The Dolby Digital 5.1 audio is also very good. It's not a very active 5.1 mix - most of what you hear from the rear channels is acoustic ambience. But it's musical ambience - not crowd noise. In fact, while the music plays, there's very little crowd noise in the mix at all. What that means, is that the music sounds really terrific. The soundstage is big and wide. The mix has a very natural quality to it, and Sting's vocals are crisp and clear. And, of course, his signature thumb-strumming bass pulses nicely in LFE. If you love this music, you should be very pleased with the sound of this disc (note that a 2.0 mix is also available). Too bad you can't listen in DTS as well.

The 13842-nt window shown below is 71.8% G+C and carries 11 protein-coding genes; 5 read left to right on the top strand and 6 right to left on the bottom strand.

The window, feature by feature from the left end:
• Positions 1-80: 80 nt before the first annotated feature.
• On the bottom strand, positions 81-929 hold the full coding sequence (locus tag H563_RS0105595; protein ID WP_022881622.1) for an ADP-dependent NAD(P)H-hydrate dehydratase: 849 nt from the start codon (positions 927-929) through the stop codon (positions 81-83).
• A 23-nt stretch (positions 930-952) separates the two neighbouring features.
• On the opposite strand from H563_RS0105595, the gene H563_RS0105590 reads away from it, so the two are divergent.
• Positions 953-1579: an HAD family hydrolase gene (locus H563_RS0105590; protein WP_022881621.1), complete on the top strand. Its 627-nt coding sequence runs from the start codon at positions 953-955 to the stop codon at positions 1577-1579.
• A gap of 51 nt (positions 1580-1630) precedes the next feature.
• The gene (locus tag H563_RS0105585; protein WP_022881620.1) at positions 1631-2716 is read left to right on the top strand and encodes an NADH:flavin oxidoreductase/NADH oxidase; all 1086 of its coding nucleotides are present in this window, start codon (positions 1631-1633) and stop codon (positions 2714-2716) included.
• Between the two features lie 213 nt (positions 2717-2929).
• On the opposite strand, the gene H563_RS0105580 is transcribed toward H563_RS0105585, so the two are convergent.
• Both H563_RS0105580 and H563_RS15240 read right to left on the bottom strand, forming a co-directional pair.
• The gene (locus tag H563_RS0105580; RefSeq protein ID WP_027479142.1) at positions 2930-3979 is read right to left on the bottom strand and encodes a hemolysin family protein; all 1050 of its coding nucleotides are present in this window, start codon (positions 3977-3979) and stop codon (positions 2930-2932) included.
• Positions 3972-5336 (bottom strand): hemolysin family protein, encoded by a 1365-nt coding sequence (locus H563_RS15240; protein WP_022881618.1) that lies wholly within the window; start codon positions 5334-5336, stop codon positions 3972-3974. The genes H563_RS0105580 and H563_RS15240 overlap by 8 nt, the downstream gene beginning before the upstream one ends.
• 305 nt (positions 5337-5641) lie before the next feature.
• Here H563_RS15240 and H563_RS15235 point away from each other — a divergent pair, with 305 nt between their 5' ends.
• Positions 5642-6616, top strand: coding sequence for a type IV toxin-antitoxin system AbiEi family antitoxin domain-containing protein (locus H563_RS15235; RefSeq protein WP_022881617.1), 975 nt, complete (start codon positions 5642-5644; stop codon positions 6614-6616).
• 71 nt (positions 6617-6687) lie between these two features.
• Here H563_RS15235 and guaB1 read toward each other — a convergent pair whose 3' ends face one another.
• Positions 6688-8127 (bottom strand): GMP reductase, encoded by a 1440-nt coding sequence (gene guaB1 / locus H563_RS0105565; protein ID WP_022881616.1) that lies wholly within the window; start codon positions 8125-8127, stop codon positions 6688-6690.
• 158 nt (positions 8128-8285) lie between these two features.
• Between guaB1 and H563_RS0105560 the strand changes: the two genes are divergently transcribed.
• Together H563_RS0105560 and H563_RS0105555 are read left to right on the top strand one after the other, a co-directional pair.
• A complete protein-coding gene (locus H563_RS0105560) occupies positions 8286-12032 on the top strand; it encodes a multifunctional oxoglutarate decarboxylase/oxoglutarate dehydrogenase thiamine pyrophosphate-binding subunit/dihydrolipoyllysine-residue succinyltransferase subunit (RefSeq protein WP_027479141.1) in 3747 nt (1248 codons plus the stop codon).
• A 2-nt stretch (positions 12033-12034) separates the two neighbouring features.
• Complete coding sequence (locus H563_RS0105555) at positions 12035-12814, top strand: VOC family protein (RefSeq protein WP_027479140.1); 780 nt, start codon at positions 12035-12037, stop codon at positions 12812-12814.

As far as extras, you don't get much. You have the option to skip straight to the different songs in the concert via simple animated menus with music. The only other thing here is a 15-minute behind-the-scenes piece, where the audio is poorly mixed. The people talking are way too quiet, while the music is too loud. You'll definitely be riding your volume control while watching. But you know what Sound issues aside, this little featurette is terrific. Basically, a crew member with a video camera went around a few hours before the night's show and interviewed Sting, his band and other key members of the tour staff. You're sitting there with Sting in his dressing room as he relaxes, gets his make-up on, dresses and muses about the show, the tour and more. If you're familiar with Sting, you know that he has a definite "on camera" persona - it's hard to know if you're seeing the real deal or the rock star. Here, he's talking about his feelings, missing home, his friendships with the musicians, his relationship with manager Miles Copeland (the older brother of Police drummer Stewart) and more. It's all surprisingly personal and humanizes the guy quite a bit - it's a side of Sting that few have seen before.